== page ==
National Make-A-Will Month!

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There is literally never a better time for you to create your estate plan. August is National Make-A-Will Month! Who knew? Why not celebrate by creating an estate plan.

A Will is one of several documents in a recommended individualized estate plan. It is important that you work with a lawyer experienced in estate planning to be sure your estate plan covers certain major issues, including but not limited to:

  1. Who do you want to be the Personal Representative (“PR”) of your estate? The PR is in charge of carrying out your directions and wishes as expressed in the Will. The PR will also pay any outstanding debts and distribute assets as you express in the document.
  2. Who do you want to be the legal guardians for your minor children until they become adults (age 18), if something were happen to you?
  3. What do you want done with both your tangible and intangible property?

I cannot emphasize how important it is to have a clearly written estate plan.  Leaving your family and friends without a valid Will in place can result in confusion as to who is to be the proper guardian of your minor children, can result in descendants of yours receiving assets from your estate which you may  not have intended them to be the beneficiary of and often further results in litigation.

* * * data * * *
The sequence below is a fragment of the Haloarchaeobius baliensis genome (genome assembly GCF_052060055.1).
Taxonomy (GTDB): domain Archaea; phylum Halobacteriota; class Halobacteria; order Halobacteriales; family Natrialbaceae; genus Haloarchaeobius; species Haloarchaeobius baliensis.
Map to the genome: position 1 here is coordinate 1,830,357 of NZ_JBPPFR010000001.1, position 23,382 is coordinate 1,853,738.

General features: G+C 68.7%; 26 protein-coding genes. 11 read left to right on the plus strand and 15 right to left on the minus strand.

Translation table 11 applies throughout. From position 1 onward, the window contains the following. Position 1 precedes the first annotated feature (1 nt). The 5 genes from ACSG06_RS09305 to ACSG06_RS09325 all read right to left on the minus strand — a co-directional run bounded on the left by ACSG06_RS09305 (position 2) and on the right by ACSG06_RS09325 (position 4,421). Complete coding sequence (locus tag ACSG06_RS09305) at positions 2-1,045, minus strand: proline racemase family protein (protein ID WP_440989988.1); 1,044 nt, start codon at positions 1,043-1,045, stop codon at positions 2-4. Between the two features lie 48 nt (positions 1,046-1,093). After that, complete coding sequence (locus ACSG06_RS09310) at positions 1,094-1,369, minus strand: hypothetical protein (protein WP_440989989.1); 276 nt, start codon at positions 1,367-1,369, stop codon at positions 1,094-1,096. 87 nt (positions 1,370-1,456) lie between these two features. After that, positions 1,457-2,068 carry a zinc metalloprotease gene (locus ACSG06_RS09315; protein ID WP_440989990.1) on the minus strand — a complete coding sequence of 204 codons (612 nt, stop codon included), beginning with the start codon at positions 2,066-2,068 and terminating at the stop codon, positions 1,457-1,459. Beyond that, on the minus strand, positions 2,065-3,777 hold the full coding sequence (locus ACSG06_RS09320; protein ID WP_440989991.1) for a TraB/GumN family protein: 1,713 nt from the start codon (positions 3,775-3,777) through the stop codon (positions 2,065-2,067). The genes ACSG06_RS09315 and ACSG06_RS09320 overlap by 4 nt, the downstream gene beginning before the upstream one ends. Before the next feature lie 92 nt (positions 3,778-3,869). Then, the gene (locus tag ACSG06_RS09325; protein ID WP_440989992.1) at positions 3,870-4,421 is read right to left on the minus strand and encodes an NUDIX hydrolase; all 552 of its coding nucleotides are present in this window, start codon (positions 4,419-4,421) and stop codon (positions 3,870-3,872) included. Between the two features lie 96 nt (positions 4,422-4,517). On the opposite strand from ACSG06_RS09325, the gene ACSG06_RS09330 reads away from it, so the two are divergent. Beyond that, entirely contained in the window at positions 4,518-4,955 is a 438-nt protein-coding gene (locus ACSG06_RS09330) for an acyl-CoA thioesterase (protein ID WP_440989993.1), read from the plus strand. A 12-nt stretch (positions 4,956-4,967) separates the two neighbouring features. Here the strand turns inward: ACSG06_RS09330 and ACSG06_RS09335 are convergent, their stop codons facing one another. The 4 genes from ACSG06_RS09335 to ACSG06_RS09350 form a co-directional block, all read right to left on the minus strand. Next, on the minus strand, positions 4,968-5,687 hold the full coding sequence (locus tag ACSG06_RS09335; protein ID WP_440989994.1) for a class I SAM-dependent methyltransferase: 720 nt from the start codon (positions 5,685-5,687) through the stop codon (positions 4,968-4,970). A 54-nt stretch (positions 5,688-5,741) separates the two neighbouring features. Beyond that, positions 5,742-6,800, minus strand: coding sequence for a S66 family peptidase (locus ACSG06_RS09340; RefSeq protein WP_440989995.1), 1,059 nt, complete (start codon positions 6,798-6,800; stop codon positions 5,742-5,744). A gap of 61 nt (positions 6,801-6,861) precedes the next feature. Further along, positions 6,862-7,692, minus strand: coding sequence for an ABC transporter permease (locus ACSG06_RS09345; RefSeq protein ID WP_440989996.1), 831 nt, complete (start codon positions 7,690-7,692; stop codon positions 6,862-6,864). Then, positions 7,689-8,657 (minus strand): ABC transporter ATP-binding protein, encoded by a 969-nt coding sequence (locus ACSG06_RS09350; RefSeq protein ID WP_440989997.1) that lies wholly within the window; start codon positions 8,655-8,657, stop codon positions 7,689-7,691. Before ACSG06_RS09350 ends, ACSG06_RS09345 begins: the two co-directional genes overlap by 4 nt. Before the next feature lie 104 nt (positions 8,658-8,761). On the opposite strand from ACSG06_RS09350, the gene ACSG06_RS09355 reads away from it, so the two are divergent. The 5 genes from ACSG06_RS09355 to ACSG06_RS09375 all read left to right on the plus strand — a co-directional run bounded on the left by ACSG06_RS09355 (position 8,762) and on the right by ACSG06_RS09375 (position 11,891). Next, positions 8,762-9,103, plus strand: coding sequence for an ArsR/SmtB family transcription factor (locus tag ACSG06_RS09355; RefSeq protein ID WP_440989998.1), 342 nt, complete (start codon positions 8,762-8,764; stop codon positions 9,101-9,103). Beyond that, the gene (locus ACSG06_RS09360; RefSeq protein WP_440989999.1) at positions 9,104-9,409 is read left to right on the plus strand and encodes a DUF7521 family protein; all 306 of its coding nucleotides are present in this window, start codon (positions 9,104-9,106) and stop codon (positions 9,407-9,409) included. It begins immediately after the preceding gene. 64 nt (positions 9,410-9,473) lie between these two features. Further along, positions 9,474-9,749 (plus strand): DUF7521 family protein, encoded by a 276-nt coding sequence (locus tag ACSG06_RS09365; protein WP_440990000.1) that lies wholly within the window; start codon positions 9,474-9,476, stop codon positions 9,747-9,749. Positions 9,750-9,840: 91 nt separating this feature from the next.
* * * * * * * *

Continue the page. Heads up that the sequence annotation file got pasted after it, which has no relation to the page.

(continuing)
Without a Will, the probate court is forced to name a Personal Representative (a/k/a an executor) of your Estate and there is the possibility that the appointed individual is not who you would have chosen. Why let someone else decide who has control over distributing your Estate when you can make that choice yourself?

A Gallup poll taken in 2015 indicated that only forty-four (44) percent of Americans say they have a Will that describes how they would like their money and estate handled after their death. Therefore, if you already have a Will (and other necessary estate planning documents) you are better prepared for the inevitable than over one-half of Americans. Yet, just because you created an estate plan at one point does not mean that it keeps up with your life changes (or that it is valid in the state your reside).

While estate plans never expire, for your Will to be most effective it needs to be reviewed at least semi-annually and updated as needed. Common scenarios for estate plan revisions can be any major life event such as: a death in the family, change in marital status, birth of a child, major changes in financial situation, and moving out of state. Your estate plan should also be updated as your goals change. For example, you may want to alter the amounts of inheritance or increase/decrease charitable bequests.

Let’s celebrate National Make-A-Will Month together!  Call me to set up a conference to discuss your estate planning needs.

Jason Steinman, Esq.

ASSOULINE & BERLOWE, P.A.

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Filed under New Partner, Trusts & Estates

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